Some of the biggest pros of SafetyWing:
It’s more affordable especially if you’re planning a short trip abroad. They have only one type of travel medical insurance for now, which makes things easier. You pay $37 USD for 4 weeks. The subscription is based on an automatic monthly renewal, but you can cancel it anytime, and there’s no obligatory annual contract.
Important note: after 364 days you’ll need to re-purchase the insurance (for the same price as before).
Check out their price calculator and get your quote.
2. You’re also covered in your home country
SafetyWing will get you coverage at home for 30 days within a 90 day period (15 days for US citizens).
As we said, being uninsured when you’re going back home doesn’t feel secure, as we obviously do the same types of activities as when we’re traveling: moving with our equipment from one city to another, hiking, doing different outdoor activities, using public transportation, carrying our documents…
Things can happen and ironically, unpleasant things often can happen just outside your doorway.
Yet, I cut my arm at my parents’ house when I was taking off a jumper and bumped into a glass lamp above. I also twisted my ankle in our apartment in Thailand when I was walking to the bathroom, without even stepping out the door.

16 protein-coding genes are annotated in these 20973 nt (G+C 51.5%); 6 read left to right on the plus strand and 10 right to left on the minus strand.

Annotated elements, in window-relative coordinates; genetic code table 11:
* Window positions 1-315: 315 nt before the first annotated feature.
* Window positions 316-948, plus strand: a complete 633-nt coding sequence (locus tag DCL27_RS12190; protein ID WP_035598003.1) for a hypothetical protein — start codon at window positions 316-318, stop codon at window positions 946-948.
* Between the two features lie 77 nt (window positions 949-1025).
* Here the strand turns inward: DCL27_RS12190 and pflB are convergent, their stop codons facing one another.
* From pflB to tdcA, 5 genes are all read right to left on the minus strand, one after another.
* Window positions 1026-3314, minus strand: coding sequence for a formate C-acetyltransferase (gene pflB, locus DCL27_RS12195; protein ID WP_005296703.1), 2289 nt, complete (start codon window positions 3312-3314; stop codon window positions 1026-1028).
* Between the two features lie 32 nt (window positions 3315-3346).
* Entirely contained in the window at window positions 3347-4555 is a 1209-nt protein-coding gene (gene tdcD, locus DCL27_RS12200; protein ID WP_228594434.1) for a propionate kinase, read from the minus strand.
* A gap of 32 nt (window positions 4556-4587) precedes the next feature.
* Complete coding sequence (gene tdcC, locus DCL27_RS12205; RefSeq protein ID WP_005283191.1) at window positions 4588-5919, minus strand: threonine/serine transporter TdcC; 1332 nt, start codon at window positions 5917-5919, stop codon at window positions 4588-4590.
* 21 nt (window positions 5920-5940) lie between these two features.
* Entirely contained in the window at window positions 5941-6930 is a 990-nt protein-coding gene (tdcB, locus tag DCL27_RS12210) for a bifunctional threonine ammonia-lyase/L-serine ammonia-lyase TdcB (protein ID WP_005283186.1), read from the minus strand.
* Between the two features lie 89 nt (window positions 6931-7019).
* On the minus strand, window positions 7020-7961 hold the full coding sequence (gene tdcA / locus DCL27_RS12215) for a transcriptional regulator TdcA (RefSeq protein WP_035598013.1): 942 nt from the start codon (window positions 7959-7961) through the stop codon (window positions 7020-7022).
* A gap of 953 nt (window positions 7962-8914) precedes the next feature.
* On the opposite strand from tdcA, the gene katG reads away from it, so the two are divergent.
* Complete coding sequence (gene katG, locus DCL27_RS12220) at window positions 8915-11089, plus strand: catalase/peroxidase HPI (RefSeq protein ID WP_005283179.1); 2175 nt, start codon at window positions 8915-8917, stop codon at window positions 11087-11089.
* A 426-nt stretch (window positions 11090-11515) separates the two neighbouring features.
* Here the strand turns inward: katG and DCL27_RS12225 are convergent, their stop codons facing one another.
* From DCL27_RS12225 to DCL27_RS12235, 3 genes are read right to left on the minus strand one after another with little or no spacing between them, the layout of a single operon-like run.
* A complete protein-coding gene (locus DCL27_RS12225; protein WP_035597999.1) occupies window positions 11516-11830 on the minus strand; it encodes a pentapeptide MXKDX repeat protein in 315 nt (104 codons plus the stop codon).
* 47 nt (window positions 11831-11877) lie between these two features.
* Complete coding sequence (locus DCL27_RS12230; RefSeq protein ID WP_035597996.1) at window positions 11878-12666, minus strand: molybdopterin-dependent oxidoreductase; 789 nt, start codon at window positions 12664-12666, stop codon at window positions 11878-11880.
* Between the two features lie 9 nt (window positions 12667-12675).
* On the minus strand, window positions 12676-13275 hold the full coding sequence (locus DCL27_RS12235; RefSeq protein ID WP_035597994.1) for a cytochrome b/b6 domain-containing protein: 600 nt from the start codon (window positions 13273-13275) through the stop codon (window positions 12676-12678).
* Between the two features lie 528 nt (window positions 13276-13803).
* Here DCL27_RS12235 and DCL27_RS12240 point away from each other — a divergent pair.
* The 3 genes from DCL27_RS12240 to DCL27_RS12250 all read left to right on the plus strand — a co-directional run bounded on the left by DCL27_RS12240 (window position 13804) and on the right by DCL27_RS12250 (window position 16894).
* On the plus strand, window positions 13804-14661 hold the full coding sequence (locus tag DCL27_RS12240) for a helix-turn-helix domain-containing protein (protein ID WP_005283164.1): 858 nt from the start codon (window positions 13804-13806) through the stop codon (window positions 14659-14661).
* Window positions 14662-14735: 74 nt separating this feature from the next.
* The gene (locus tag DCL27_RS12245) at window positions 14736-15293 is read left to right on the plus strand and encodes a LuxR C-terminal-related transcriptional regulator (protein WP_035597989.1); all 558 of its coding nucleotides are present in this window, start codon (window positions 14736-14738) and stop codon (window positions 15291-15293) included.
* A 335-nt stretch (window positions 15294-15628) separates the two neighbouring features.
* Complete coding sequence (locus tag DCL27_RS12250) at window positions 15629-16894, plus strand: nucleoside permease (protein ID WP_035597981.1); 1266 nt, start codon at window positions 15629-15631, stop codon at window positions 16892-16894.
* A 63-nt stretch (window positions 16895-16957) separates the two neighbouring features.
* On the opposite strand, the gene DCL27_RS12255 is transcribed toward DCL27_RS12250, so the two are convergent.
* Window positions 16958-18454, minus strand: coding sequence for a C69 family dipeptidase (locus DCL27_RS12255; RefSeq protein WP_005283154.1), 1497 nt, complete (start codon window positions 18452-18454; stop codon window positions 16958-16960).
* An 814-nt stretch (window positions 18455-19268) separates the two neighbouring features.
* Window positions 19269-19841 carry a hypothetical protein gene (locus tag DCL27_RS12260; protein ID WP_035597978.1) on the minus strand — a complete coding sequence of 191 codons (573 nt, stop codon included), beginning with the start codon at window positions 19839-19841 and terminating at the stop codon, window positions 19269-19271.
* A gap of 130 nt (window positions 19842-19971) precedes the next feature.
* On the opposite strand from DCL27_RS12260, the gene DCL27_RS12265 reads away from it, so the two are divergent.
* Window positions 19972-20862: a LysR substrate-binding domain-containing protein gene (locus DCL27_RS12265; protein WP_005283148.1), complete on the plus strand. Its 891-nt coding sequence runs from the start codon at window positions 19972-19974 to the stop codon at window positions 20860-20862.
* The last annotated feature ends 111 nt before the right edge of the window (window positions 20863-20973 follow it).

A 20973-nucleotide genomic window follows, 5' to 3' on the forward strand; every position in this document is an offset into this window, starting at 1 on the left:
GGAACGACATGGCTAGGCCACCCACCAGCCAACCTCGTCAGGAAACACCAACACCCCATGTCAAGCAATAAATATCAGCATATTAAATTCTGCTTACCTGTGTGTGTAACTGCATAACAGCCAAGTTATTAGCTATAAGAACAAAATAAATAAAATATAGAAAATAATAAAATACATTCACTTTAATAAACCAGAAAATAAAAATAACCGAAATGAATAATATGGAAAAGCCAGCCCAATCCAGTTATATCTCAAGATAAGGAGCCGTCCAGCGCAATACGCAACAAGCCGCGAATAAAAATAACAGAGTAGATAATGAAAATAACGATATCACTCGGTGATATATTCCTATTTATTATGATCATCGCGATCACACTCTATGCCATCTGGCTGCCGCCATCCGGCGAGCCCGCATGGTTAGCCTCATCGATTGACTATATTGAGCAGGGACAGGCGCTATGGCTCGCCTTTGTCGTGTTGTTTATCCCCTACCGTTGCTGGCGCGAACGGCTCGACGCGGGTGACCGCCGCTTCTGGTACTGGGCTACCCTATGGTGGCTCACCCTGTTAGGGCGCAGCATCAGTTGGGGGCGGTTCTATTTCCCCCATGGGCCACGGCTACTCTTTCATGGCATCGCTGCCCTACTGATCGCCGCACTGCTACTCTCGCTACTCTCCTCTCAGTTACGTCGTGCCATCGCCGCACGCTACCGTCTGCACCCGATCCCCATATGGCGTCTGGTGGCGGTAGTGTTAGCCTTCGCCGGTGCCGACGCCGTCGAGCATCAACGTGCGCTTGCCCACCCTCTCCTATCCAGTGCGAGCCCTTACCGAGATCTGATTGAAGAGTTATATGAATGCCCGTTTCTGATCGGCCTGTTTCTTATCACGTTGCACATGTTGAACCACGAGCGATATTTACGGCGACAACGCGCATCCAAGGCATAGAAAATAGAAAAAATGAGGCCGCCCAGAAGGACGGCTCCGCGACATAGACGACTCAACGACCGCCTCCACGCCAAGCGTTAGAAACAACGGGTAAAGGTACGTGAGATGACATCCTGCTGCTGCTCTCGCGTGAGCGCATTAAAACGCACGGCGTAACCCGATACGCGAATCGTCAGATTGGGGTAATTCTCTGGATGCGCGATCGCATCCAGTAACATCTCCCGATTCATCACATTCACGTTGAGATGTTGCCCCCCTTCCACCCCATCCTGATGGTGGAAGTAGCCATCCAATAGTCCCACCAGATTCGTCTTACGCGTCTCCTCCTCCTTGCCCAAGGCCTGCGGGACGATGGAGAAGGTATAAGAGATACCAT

“Better safe than sorry,” even makes makes sense when traveling with your house “squeezed” in your backpack.
Read a full list of activities they SafetyWing covers on their website.
3. You can get SafetyWing insurance for 5 days
Yes, that’s right. You can get your travel medical insurance with SafetyWing for 5 days as minimum. Pricing starts from $ 6.60 USD (the cost goes up if you travel to the USA or are over 40).
Regarding some cons of SafetyWing, we’re still not convinced to fully switch to their subscription due to the fact that for the time being, they don’t insure electronics (this is going to change in 2019 though, as they plan to offer insuring the electronics as an optional item similar to sport activities), only cases of lost checked luggage, which doesn’t really help, as we travel with carry-ons.